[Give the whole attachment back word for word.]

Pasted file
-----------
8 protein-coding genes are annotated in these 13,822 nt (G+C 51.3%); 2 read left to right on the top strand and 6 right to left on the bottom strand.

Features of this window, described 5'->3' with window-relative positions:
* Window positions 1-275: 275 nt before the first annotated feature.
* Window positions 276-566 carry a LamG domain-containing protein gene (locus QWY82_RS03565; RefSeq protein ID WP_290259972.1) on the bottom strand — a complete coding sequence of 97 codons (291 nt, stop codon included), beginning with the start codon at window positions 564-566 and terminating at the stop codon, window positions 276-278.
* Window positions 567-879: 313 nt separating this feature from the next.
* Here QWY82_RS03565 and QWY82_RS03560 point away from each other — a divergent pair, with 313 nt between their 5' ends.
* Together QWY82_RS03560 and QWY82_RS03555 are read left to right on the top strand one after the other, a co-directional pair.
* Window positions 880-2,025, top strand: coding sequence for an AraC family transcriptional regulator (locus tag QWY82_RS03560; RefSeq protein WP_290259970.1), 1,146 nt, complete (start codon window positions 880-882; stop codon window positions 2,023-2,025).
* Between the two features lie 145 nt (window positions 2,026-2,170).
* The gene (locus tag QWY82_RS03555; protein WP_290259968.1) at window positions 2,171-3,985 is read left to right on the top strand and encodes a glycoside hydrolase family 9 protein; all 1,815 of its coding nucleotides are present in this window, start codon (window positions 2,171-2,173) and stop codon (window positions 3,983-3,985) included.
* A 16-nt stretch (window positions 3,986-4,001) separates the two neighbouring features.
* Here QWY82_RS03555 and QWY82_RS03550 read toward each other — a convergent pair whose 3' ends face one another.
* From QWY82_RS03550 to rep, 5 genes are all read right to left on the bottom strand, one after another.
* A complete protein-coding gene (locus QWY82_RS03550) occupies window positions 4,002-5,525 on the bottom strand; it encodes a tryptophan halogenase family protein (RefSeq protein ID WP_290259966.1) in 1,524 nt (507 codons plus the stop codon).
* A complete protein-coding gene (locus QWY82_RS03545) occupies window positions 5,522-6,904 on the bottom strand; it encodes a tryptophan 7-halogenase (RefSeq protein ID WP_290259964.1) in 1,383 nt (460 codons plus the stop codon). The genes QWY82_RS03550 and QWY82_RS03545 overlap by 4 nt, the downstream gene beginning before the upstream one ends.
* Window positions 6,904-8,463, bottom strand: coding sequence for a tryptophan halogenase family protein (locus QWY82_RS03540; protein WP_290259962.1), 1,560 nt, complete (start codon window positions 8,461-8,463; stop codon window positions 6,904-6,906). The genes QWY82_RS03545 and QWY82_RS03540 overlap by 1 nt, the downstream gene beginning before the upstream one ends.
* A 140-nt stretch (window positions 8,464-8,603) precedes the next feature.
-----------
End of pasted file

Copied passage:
8 protein-coding genes are annotated in these 13,822 nt (G+C 51.3%); 2 read left to right on the top strand and 6 right to left on the bottom strand.

Features of this window, described 5'->3' with window-relative positions:
* Window positions 1-275: 275 nt before the first annotated feature.
* Window positions 276-566 carry a LamG domain-containing protein gene (locus QWY82_RS03565; RefSeq protein ID WP_290259972.1) on the bottom strand — a complete coding sequence of 97 codons (291 nt, stop codon included), beginning with the start codon at window positions 564-566 and terminating at the stop codon, window positions 276-278.
* Window positions 567-879: 313 nt separating this feature from the next.
* Here QWY82_RS03565 and QWY82_RS03560 point away from each other — a divergent pair, with 313 nt between their 5' ends.
* Together QWY82_RS03560 and QWY82_RS03555 are read left to right on the top strand one after the other, a co-directional pair.
* Window positions 880-2,025, top strand: coding sequence for an AraC family transcriptional regulator (locus tag QWY82_RS03560; RefSeq protein WP_290259970.1), 1,146 nt, complete (start codon window positions 880-882; stop codon window positions 2,023-2,025).
* Between the two features lie 145 nt (window positions 2,026-2,170).
* The gene (locus tag QWY82_RS03555; protein WP_290259968.1) at window positions 2,171-3,985 is read left to right on the top strand and encodes a glycoside hydrolase family 9 protein; all 1,815 of its coding nucleotides are present in this window, start codon (window positions 2,171-2,173) and stop codon (window positions 3,983-3,985) included.
* A 16-nt stretch (window positions 3,986-4,001) separates the two neighbouring features.
* Here QWY82_RS03555 and QWY82_RS03550 read toward each other — a convergent pair whose 3' ends face one another.
* From QWY82_RS03550 to rep, 5 genes are all read right to left on the bottom strand, one after another.
* A complete protein-coding gene (locus QWY82_RS03550) occupies window positions 4,002-5,525 on the bottom strand; it encodes a tryptophan halogenase family protein (RefSeq protein ID WP_290259966.1) in 1,524 nt (507 codons plus the stop codon).
* A complete protein-coding gene (locus QWY82_RS03545) occupies window positions 5,522-6,904 on the bottom strand; it encodes a tryptophan 7-halogenase (RefSeq protein ID WP_290259964.1) in 1,383 nt (460 codons plus the stop codon). The genes QWY82_RS03550 and QWY82_RS03545 overlap by 4 nt, the downstream gene beginning before the upstream one ends.
* Window positions 6,904-8,463, bottom strand: coding sequence for a tryptophan halogenase family protein (locus QWY82_RS03540; protein WP_290259962.1), 1,560 nt, complete (start codon window positions 8,461-8,463; stop codon window positions 6,904-6,906). The genes QWY82_RS03545 and QWY82_RS03540 overlap by 1 nt, the downstream gene beginning before the upstream one ends.
* A 140-nt stretch (window positions 8,464-8,603) precedes the next feature.